First a warning: The latest comic book from Alan Moore and Kevin O’Neill is definitely not for children. Unless you consider a story featuring an antichrist Harry Potter who keeps his wand hidden in his pants to be kiddie fare. And if you do, I’ll see you in family therapy.
Welcome back The League of Extraordinary Gentlemen. The yarn that begun in the late Victorian era, has now reached 2009. Like its predecessors it is part Lovecraftian horrorshow, part pop-cultural Where’s Wally.
Take a close look at the picture above. You’ll see a ruined Hogwarts, the rotting shells of engines Thomas and Ivor and a scarecrow with an umbrella sticking out of his back (any idea?) Elsewhere in ths volume are cameos from Doctor Who (and Torchwood), references to Dan Dare’s enemies the Treens and a brief appearance of Rupert the Bear. Rupert previously appeared in Volume 2 alongside a group of characters from the golden age of children’s fiction, had they been the genetically altered creations of HG Wells’ Doctor Moreau.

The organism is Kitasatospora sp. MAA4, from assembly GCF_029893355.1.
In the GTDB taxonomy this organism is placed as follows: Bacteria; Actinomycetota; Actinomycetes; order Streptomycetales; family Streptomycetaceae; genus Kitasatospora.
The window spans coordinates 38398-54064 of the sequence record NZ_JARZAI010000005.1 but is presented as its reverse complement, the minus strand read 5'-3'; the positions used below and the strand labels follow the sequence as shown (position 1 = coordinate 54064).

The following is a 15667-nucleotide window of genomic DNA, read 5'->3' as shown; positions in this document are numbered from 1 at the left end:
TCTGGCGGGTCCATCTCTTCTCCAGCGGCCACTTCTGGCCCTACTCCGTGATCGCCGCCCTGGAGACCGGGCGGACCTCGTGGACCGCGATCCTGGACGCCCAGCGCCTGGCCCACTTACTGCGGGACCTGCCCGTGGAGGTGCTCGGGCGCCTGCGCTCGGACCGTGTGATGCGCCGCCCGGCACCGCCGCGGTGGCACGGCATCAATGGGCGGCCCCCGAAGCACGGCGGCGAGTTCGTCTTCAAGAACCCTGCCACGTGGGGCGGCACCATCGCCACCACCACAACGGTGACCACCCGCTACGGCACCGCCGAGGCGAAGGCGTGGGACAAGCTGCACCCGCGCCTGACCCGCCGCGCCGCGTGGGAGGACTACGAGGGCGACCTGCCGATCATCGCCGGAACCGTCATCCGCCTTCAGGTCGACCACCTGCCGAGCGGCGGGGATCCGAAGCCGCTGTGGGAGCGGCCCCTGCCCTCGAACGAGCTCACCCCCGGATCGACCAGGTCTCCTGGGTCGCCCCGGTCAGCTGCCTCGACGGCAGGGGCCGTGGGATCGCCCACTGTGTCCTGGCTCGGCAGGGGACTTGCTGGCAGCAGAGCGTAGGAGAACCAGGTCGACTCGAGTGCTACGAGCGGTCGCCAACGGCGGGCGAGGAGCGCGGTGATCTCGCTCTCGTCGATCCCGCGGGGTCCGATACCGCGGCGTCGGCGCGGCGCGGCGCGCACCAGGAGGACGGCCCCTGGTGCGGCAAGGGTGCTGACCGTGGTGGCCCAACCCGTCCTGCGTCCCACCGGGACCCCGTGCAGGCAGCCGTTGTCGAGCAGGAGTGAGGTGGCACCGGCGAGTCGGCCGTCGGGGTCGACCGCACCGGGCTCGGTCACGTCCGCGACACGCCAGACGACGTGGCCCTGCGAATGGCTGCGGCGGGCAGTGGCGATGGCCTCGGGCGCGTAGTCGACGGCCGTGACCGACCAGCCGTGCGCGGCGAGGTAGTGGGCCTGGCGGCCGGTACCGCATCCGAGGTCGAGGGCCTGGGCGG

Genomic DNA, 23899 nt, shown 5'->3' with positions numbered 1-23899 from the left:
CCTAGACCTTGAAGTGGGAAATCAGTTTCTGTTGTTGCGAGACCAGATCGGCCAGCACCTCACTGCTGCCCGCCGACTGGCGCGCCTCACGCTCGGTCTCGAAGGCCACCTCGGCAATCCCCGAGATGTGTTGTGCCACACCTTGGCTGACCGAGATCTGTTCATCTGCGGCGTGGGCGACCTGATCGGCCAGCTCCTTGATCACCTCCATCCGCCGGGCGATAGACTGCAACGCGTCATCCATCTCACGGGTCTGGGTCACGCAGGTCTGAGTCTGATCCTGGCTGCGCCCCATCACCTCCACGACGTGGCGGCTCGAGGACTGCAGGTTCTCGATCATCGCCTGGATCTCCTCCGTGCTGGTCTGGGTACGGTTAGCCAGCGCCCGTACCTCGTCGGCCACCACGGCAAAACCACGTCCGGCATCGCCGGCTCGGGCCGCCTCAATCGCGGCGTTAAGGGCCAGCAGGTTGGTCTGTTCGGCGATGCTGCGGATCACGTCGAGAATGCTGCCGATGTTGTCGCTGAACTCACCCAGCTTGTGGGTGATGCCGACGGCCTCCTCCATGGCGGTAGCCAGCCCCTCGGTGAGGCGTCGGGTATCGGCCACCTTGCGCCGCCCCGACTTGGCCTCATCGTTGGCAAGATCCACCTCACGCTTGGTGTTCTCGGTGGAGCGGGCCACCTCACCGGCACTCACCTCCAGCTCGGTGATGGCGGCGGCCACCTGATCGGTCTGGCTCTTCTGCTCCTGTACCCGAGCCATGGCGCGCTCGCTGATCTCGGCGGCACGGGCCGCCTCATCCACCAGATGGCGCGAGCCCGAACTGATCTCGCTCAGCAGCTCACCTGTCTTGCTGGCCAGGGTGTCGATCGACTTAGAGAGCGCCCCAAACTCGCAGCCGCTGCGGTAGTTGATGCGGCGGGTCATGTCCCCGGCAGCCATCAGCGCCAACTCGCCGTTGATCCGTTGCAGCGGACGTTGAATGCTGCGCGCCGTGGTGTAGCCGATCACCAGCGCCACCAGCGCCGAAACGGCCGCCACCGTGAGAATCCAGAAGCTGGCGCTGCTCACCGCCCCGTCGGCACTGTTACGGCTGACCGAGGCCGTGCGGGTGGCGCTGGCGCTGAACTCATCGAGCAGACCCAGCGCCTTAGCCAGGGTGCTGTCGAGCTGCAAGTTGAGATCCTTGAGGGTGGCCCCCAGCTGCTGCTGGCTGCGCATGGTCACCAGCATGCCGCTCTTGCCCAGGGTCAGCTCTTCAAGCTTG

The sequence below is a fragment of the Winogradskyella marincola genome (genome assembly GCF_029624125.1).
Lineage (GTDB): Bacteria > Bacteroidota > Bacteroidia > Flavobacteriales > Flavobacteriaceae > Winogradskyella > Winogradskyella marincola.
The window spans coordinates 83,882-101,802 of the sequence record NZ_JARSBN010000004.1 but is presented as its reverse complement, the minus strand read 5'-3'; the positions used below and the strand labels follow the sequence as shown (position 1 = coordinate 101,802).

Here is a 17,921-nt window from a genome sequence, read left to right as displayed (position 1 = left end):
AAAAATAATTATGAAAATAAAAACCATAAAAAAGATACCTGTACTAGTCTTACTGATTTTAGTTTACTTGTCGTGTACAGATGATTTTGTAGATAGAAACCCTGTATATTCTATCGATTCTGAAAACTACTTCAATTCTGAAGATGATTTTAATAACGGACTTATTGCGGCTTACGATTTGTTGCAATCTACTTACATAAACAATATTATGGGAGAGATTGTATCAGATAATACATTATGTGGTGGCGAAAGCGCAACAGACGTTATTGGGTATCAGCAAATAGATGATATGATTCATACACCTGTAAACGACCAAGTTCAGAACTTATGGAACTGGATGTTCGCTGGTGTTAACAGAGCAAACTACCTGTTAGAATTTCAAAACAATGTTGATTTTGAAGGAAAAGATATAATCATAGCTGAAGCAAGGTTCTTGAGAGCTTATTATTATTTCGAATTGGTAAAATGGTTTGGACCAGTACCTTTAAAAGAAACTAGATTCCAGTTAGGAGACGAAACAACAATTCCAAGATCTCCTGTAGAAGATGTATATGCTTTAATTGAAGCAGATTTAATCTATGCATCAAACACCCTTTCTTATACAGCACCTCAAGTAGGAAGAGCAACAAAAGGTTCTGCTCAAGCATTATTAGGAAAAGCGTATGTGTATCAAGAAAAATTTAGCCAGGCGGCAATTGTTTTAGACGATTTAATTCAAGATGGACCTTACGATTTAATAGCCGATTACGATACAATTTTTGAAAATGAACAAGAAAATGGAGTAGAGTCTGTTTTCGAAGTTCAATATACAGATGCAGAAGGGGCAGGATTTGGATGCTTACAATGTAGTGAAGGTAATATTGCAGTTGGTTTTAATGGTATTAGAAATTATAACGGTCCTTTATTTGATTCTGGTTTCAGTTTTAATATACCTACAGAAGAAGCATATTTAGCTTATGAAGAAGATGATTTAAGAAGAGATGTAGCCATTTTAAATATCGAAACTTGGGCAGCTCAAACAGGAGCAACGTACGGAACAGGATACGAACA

There’s a slightly grumpy, ‘modern life is rubbish’ tone to the whole book, which would be a little tiresome if it wan’t executed with such anarchic verve. The climactic meeting with the boy wizard/ anti-christ could even be read as a bash at JK Rowling’s creation. It had previously occured to me that the runaway popularity of Harry Potter had made him not the saviour, but the suppressor of children’s literature, stifling all else during his lengthy reign of terror.
Though, as with everything in this scurrilous comic, it doesn’t pay to read too much into the meaning behind the rollicking satire. Just go with it, and you’ll happily accept that God would take on the form of a vengeful Mary Poppins.
2 thoughts on “The League Against Hogwarts”
Is Moore driven by anything but snarky anger?